Up front I want to acknowledge that this is not a review. If I had to write a proper review of The Canyons, it would exist solely of the one sentence that came storming into my head about 20 minutes in — which was “Why did I do this to myself?” — and then I would have turned it off and read a book.
My interest here didn't come from any hope that the movie would be good, but rather a morbid curiosity. Movies have always been for groups, best experienced in theaters as a communal activity, but the advancement of new media has made every step of the process a spectator sport. We can follow the development of a movie from the moment a writer and director are signed, through casting, and every day leading up to release with teasers, trailers, viral marketing campaigns, and, my favorite when it comes to the utterly shameless arena of modern movie publicity, trailers teasing the future release of an official trailer (looking at you, Prometheus). The industry has harnessed all the communicative power of the internet to turn movies into the incidental end product of a never-ending reality show.
The Canyons was maybe the weirdest example yet of an attempt to force interest in a movie no one cared about, primarily because the efforts to generate buzz seemed to come from a place where it was implicitly acknowledged that the movie would be horrible. Paul Schrader and Bret Easton Ellis vacillated between shameless and quietly embarrassed in their endless shilling for the film on Kickstarter and in interviews. An entertaining if somewhat suspect New York Times article painted a picture of the production as a real-life Hollywood satire, a meltdown of epic proportions (maybe someone will actually make that movie one day). A general narrative arose around the movie that the movie itself had no necessary connection to — would it signal a kind of comeback or redemption for its Schrader/Ellis/Lindsay Lohan trifecta, all of whom could desperately use one, and, implicitly, who would actually care if it did?
Again, my interest isn't really in the movie itself — watch it, you'll see why. There's isn't much to say here about the finished product other than that it turned out about as is to be expected from Schrader, Ellis, and a Kickstarter. So instead, here's a quick Sunday State-of-the-Union — some thoughts I had while The Canyons was happening in the background.
Where Does Talent Go?
I am a huge fan of Ellis' pre-2000 novels and much of what Schrader has done up through and including 2002's Auto Focus, and while there are those who undoubtedly don't share those opinions, if there's one thing everyone seems to agree on it's that the new millennium has not been great to either of the two. I haven't seen Schrader's The Walker or Adam Resurrected, but the reviews lead me to believe I'm not missing much, and while I've read and seen some of Ellis' recent work, I mostly wish I hadn't.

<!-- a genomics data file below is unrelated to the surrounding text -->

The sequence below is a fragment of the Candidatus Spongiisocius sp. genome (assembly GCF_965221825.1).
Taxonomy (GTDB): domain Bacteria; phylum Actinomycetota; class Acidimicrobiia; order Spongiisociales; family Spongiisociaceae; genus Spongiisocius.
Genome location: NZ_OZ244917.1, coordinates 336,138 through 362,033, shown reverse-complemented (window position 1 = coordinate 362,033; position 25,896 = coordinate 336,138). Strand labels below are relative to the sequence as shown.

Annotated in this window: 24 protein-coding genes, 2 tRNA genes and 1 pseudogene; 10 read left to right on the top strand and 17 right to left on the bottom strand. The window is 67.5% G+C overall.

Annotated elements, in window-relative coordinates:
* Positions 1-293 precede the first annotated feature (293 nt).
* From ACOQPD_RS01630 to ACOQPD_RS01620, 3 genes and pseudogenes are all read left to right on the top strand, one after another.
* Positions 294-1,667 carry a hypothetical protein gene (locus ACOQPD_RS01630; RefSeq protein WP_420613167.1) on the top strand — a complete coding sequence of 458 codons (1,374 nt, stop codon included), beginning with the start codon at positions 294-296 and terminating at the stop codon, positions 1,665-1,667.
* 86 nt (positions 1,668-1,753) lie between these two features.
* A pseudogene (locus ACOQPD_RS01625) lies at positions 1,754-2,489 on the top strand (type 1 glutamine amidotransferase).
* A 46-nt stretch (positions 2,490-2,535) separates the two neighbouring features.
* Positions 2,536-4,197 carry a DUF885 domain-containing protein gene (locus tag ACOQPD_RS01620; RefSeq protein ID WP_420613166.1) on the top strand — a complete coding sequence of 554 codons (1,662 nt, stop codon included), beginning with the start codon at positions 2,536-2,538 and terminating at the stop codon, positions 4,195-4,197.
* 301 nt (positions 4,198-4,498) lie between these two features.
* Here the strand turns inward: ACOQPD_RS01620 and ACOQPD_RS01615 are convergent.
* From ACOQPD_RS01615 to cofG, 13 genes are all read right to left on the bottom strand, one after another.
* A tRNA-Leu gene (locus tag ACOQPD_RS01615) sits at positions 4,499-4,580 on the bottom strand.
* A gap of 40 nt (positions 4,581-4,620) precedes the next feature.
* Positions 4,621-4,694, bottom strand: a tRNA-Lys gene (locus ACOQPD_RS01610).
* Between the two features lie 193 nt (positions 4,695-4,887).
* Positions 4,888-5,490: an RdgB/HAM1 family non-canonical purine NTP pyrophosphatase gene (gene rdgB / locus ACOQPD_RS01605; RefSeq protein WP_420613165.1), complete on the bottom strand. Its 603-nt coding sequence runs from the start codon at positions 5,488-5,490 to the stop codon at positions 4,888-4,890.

One of the things that made sense about a movie like The Canyons from the outset was that Schrader and Ellis made their names trafficking in some dark and complimentary, if not overlapping themes. Schrader is comfortable with seediness and the process of descent — characters slogging almost helplessly toward points where they will either be redeemed or hopelessly and forever lost. Travis Bickle's efforts could land him in prison, dead, or (and maybe they still do) insane; LaMotta's uncontrollable jealousy makes an island of him; Nicolas Cage's character in Bringing Out the Dead continues returning to situations where failure will add another ghost (literally) to his already crushing existential guilt; even his not-as-bad-as-people-said-it-
Ellis' characters, however, are already lost — they occupy branches of society where privilege has made superficiality the entire currency and everyone is a one-dimensional “let them eat cake”–moment Marie Antoinette. Where Schrader's iconic characters often seem to be unwittingly courting their own destruction, Ellis' characters — unable to assimilate into the empty, morally bankrupt culture they're a part of, but simultaneously unable to identify the precise reason for their own malaise — become sources of menace and destruction. The combined efforts of the two on a story like this could have and should have yielded a pretty intense modern morality tale.